Plaintiff insists that, while if sold separately, its mugs and cups would not properly be classified under HTSUS 6912.00.44 (“Mugs and other steins”) and 6912.00.48 (“Other”) respectively, because they are offered for sale and sold with other ceramic items in the same pattern and thus as sets, they are properly classified under HTSUS subheading 6912.00.39. As has been noted, this subheading covers “Other: Available in specified sets: In any pattern for which the aggregate value of the articles listed in additional U.S. note 6(b) of this chapter is over $38.” The statutory language in U.S. Note 6(a) explains that “available in specified sets” embraces plates, cups, saucers and other articles principally used for preparing, serving or storing food or beverages . . . which are sold or offered for sale in the same pattern, but no article is classifiable as being ‘available in specified sets’ unless it is of a pattern in which at least the articles listed below in (b) of this note are sold or offered for sale. U.S. Note 6(a) (emphasis added).
The court held that only five mugs and cups found to be available as part of Cancun sets were classifiable under 6912.00.39, because (1) the articles sold in the cobalt or light blue color, identified by Marck under the “Cancun” trademark, are in the same pattern and (2) each of the items necessary to constitute a set under U.S. Note 6(b) are offered for sale in the same cobalt blue color. As the court noted, subheading 6912.00.39 requires that articles classified thereunder be (1) “tableware, kitchenware, other household articles and toilet articles, other than of porcelain or china,” (2) ceramic, and (3) “in the same pattern,” and it also requires that (4) the specified set contain each of the articles listed in U.S. Note 6(b), which (5) must have an aggregate value greater than $38.00. See U.S. Note 6(a), (b). The record established, however, that the “Cancun” trademark dinnerware items imported by plaintiff that are made of ceramic and satisfy the specifications of U.S. Note 6(b), and as a whole, are valued at over $38.00, only constitute a “set” under the statute in two colors: cobalt blue and light blue.
The court found that Congress intended that subheading 6912.00.39 cover only those items that (1) coordinate in shape, color, and decoration, and (2) were designed to be used as a set. The court, after conducting its own examination of this evidence with respect to the uncontested and contested articles claimed by plaintiff’s experts to each coordinate and complement one another in design characteristics (i.e., shape, color, and decoration), found that eighty-six of the contested cups and mugs did not coordinate in shape, color, and decoration with those items advertised under the “Cancun” trademark and thus are not “in the same pattern,” to be classified as a set. Thus, the rest were classified as cups and mugs under HTSUS Subheadings 6912.00.44 and 6912.00.48.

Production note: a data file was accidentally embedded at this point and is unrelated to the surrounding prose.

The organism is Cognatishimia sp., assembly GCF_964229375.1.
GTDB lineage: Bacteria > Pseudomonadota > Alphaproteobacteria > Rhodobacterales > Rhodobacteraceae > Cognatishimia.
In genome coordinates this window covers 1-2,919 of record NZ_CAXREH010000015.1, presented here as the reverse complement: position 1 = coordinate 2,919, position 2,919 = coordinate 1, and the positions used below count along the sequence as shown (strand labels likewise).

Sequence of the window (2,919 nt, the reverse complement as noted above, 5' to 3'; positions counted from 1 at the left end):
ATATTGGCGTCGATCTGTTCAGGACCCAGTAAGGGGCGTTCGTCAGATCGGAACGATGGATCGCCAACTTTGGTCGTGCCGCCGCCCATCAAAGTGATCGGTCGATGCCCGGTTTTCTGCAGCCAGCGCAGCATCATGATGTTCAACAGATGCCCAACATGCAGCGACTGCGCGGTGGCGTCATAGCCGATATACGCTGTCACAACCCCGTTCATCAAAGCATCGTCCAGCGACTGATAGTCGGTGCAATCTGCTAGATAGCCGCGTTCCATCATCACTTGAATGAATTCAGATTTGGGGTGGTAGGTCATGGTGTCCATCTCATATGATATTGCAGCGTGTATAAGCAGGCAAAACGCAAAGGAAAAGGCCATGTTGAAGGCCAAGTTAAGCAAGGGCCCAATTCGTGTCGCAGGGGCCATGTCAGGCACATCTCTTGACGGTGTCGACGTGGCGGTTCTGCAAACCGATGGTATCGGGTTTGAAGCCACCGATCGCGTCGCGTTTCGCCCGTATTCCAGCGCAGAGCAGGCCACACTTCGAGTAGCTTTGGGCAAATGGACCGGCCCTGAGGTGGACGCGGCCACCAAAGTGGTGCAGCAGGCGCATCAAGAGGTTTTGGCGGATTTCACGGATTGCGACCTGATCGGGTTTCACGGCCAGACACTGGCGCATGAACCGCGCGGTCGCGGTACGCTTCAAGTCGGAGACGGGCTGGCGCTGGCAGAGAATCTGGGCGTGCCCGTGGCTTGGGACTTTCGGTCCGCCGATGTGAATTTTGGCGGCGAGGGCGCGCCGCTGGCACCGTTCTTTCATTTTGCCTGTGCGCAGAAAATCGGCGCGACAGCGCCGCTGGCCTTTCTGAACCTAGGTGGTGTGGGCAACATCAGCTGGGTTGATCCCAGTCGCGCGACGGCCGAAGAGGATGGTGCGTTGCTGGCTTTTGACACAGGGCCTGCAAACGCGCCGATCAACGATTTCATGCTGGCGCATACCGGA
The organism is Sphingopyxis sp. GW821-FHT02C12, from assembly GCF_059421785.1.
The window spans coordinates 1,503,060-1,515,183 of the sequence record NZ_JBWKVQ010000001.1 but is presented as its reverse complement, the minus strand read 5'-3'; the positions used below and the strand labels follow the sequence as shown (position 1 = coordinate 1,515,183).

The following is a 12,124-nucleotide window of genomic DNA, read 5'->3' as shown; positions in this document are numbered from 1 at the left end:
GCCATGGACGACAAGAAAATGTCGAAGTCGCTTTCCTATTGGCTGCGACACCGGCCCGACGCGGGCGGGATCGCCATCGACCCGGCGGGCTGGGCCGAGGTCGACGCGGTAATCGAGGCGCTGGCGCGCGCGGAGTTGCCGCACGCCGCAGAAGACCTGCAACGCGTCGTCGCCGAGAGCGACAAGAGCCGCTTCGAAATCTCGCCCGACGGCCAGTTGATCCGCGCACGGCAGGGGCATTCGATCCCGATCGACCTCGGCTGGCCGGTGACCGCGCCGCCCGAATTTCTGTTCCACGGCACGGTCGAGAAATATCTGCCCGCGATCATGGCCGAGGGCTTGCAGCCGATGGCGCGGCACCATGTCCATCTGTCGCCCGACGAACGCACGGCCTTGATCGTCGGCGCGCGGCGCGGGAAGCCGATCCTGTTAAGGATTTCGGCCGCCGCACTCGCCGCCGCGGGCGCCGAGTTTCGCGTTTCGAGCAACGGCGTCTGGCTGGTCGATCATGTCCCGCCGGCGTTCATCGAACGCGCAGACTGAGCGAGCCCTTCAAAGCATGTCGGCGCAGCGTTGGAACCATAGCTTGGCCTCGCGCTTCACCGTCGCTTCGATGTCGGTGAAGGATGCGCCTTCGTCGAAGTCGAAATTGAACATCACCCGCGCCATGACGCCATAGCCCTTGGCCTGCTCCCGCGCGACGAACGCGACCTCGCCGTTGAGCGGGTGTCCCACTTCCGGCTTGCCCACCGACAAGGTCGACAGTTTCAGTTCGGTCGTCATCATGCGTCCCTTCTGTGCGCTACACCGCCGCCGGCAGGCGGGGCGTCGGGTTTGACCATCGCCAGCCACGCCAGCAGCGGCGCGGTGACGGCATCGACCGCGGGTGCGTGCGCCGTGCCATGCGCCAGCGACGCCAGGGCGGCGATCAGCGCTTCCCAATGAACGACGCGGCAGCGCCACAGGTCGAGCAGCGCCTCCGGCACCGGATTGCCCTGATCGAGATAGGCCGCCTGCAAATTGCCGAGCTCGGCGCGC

Court Granted Default Judgment
In United States v. NYCC 1959, Inc., Court No. 14-45, Slip Op. 15-65 (June 19, 2015), the court granted default judgment in plaintiff’s favor. Because the government’s well-pleaded complaint and supporting evidence adequately establish the defaulting defendant’s liability for a grossly negligent violation of Section 592 as a matter of law, plaintiff’s motion for a default judgment is granted. Additionally, because the government’s claim is for a civil penalty amount within the statutory limit for such violations, judgment shall be entered for the plaintiff accordingly. The merchandise NYCC attempted to enter – candles from China wholly composed of petroleum wax – was covered by an antidumping duty order. Because the false entry information was material to Customs’ evaluation of NYCC’s duty liability for the attempted entry, the government’s factual allegations, deemed admitted by the defaulting Defendant, establish that NYCC attempted to enter merchandise into the commerce of the United States by means of information that was both material and false. In the absence of any defense by the Defendant, these factual allegations are sufficient to establish NYCC’s liability under Section 592 for a monetary penalty based on negligence.
The Court Denied Motions for Judgment on the Agency Record
In Husteel Company, Ltd. v. United States, Court No. 13-243, Slip Op. 15-66 (June 23, 2015), the court affirmed the final results of the United States Department of Commerce (“Commerce”). Before the court were two motions for judgment on the agency record pursuant to USCIT Rule 56.2. Plaintiff Husteel Co., Ltd. (“Husteel”), a Korean producer and exporter of subject merchandise, claimed the Final Results were affected by errors that were present in a version of the database of its home market sales that Husteel submitted to Commerce. According to Husteel, Commerce was required, but refused, to issue amended final results based on a corrected version of the home-market-sales database that Husteel had submitted during the review, despite Husteel’s bringing the errors to the Department’s attention in “ministerial error comments” submitted after publication of the Final Results in accordance with the Department’s regulations. Consolidated Plaintiff Wheatland Tube, Co. claimed that Commerce unlawfully failed to respond to a notice of supplemental authority Wheatland filed with Commerce during the administrative review that pertained to the Department’s decision not to apply a “targeted dumping” analysis to Husteel during the review. Wheatland also claimed that Commerce, when calculating Husteel’s margin, failed to correct erroneous weight conversion factors affecting the comparison between Husteel’s home market and U.S. sales.